A global recovery in working hours and incomes this year will be slow, uneven and uncertain, according to the International Labour Organisation.
As a result, policymakers will be required to adopt “human-centred” measures for a sustainable and inclusive rebound, the organisation said yesterday in its seventh report on the impact of the pandemic on labour markets.
The ILO: Covid-19 and the world of work report said the Covid-19 pandemic is set to cut working hours by 3 per cent, the equivalent of 90 million full-time jobs, compared with pre-crisis levels.
Vaccination delays around the world could cut working hours by 4.6 per cent, or the equivalent of 130 million full-time jobs, compared with the fourth quarter of 2019.
An optimistic scenario forecasts a 1.3 per cent decline if the pandemic is controlled and consumer and business confidence continue to improve.
“The signs of recovery we see are encouraging but they are fragile and highly uncertain, and we must remember that no country or group can recover alone,” said Guy Ryder, ILO director-general.
The tentative signs of a labour market recovery come after the pandemic shut workplaces, forcing many to work from home. The slowdown hit incomes, led to job losses and pushed millions into poverty.
The ILO said the world faces heightened levels of job and income uncertainty and risks that could dampen or derail a recovery this year.
The Americas, Europe and Central Asia are expected to suffer about twice the working hour losses of other regions due to the stringent health measures that were in place at the start of the year.
In contrast, the Asia and Pacific region is expected to record the smallest number of working-hour losses this year, reflecting a recovery that was under way at the end of 2020.
Global employment and working hours are expected to recover this year, compared with last year. Employment losses are projected to decline to 68 million this year, from 144 million jobs in 2020, under the baseline scenario, according to the ILO.
The organisation voiced concerns about a K-shaped recovery, where some parts of the economy or labour market benefit strongly from the recovery while others are left behind.
This means sectors and workers hit hardest could be left behind in the recovery, leading to increasing inequality, unless corrective measures are taken, it said.
The hardest-hit sectors are accommodation and food services, where employment fell by more than 20 per cent, followed by retail and manufacturing.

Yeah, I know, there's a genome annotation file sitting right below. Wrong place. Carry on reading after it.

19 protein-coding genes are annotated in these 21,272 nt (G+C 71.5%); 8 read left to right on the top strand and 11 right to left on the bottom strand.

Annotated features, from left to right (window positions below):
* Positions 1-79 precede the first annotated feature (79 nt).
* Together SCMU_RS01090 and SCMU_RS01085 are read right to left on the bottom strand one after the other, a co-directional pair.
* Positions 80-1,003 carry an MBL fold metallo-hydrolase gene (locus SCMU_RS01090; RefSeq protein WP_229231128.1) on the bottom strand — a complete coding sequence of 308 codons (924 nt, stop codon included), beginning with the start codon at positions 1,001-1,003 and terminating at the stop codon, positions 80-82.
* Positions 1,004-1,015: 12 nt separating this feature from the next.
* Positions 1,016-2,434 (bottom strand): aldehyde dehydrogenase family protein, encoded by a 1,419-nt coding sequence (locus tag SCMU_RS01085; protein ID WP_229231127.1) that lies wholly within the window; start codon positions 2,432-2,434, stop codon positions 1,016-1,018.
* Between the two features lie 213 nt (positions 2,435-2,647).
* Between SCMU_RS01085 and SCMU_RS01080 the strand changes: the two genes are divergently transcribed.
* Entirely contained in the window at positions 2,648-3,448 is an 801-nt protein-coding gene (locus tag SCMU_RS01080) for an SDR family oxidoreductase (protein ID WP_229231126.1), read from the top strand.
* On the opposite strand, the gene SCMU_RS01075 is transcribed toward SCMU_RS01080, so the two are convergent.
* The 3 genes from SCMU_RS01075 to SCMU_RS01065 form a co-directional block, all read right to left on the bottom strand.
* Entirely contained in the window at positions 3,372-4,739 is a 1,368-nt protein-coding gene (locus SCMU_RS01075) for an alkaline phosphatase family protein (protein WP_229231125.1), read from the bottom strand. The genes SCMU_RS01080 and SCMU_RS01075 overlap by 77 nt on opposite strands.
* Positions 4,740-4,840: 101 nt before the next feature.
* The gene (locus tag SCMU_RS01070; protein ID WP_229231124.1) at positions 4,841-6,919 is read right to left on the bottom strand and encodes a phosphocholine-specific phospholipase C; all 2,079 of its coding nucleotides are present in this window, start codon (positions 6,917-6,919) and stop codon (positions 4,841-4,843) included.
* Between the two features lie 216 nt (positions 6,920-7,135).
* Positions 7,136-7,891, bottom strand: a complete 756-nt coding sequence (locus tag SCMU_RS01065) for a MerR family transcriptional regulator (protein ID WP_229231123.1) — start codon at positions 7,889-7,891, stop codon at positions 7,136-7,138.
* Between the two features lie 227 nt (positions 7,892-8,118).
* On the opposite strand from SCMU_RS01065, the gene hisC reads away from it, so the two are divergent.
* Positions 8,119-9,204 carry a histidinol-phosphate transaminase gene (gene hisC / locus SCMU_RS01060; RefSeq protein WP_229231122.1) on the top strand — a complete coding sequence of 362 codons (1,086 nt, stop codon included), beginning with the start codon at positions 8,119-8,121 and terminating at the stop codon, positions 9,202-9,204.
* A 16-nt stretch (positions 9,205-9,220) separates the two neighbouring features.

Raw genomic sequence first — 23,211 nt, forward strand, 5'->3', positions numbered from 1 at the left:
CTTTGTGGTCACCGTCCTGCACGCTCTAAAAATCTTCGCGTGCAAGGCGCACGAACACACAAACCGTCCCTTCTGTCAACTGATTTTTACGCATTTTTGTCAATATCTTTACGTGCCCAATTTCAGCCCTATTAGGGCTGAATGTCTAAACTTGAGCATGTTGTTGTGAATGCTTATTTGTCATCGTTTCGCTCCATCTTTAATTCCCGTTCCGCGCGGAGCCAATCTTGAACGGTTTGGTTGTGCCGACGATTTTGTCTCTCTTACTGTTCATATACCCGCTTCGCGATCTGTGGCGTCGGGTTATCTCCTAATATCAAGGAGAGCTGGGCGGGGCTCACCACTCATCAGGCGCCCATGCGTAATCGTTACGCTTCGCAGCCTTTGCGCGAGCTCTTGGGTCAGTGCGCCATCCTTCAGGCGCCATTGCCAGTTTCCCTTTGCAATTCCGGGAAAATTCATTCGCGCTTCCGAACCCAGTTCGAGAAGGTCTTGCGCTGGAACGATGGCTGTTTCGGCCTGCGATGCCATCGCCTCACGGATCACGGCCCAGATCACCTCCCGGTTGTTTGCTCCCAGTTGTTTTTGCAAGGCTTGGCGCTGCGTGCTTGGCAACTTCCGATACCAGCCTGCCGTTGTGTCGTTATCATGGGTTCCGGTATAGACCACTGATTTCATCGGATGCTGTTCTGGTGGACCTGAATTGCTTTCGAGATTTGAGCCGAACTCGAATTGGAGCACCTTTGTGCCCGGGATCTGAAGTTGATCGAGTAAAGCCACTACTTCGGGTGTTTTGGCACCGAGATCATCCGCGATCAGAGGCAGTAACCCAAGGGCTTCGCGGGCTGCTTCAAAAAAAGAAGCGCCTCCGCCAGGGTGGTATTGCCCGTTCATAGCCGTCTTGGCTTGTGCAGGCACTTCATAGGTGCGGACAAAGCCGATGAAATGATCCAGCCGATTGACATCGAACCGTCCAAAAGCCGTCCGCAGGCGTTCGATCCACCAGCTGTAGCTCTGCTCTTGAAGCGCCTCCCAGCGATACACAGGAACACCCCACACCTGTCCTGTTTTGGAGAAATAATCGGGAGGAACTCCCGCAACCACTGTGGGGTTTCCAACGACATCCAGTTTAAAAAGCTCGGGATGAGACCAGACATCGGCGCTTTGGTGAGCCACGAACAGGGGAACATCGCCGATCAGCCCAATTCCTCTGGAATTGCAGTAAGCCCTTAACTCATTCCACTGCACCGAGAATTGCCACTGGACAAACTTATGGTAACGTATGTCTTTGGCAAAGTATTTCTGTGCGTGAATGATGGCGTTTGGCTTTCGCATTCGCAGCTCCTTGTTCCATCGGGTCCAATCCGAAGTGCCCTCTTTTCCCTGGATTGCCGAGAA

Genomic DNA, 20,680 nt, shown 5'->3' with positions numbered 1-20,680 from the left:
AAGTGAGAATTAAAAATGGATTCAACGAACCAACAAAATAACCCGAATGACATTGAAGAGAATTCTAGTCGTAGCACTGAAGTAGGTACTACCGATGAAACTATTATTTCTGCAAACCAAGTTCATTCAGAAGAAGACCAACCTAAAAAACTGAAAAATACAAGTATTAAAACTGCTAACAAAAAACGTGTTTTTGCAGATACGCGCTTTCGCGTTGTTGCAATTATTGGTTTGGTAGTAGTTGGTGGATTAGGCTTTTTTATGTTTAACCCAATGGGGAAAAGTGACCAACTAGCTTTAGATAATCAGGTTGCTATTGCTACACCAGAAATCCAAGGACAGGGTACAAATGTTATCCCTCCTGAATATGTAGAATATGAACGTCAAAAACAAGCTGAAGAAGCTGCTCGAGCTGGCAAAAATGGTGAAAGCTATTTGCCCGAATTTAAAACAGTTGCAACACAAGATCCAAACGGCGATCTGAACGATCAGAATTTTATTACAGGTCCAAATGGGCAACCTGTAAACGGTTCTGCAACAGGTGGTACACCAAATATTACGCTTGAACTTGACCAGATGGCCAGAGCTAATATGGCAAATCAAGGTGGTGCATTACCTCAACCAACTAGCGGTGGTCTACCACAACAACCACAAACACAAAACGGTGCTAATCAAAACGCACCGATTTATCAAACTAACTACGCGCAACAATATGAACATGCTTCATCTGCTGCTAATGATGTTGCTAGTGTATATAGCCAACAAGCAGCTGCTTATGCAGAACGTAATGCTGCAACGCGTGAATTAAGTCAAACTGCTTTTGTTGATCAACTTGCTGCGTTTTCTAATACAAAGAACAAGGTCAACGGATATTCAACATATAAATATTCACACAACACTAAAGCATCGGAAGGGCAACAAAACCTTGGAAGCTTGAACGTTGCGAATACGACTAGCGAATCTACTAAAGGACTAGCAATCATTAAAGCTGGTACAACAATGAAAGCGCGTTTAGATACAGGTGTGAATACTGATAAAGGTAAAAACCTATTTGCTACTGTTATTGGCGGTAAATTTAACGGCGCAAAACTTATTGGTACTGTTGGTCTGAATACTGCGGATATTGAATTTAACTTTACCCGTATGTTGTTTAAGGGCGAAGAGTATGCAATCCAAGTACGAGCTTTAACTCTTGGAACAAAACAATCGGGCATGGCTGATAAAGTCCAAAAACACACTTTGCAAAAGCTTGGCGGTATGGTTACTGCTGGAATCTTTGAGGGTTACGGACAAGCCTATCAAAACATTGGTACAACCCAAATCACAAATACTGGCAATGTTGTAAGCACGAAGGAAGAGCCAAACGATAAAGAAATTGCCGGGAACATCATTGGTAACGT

In contrast, employment in information, communication, finance and insurance increased in the second and third quarters of last year.
Among socio-economic groups, the pandemic affected women and young people the most in terms of employment and working-hour losses.
“Covid-19 has resulted in the most severe crisis for the world of work since the Great Depression of the 1930s,” the organisation said.
The ILO said 8.8 per cent of global working hours were lost in 2020, relative to the fourth quarter of 2019, which is the equivalent of 255 million full-time jobs. This is about four times greater than the number of jobs lost during the 2008 global financial crisis.
In Arab countries, the total estimated decline in working hours last year stood at 9 per cent.
Overall, these worldwide losses resulted in an 8.3 per cent decline in labour income, before support measures are included, equal to $3.7 trillion or 4.4 per cent of global gross domestic product.
“There are signs of a recovery on the horizon, with evidence of a significant rebound in economic activity and labour markets in the second half of 2020,” the organisation said.
To tackle the recovery, policies need to include public health, economic and labour market measures.
The organisation urged policymakers to focus on a robust recovery that addresses employment, incomes, workers’ rights and social dialogue.
It called on them to maintain accommodative macroeconomic policies to support incomes and investment as the number of Covid-19 infections rises.
They were also urged to assist low- and middle-income countries with vaccinations and policy measures, as well as ensure that hard‑hit groups find decent work opportunities and do not suffer any long-term “scarring effects”.
The ILO said the needs of diverging sectors should be balanced with effective policy measures to support labour market transitions and small enterprises.
“We are at a fork in the road. One path leads to an uneven, unsustainable, recovery with growing inequality and instability, and the prospect of more crises,” said Mr Ryder.
“The other focuses on a human-centred recovery for building back better, prioritising employment, income and social protection, workers’ rights and social dialogue. If we want a lasting, sustainable and inclusive recovery, this is the path policymakers must commit to.”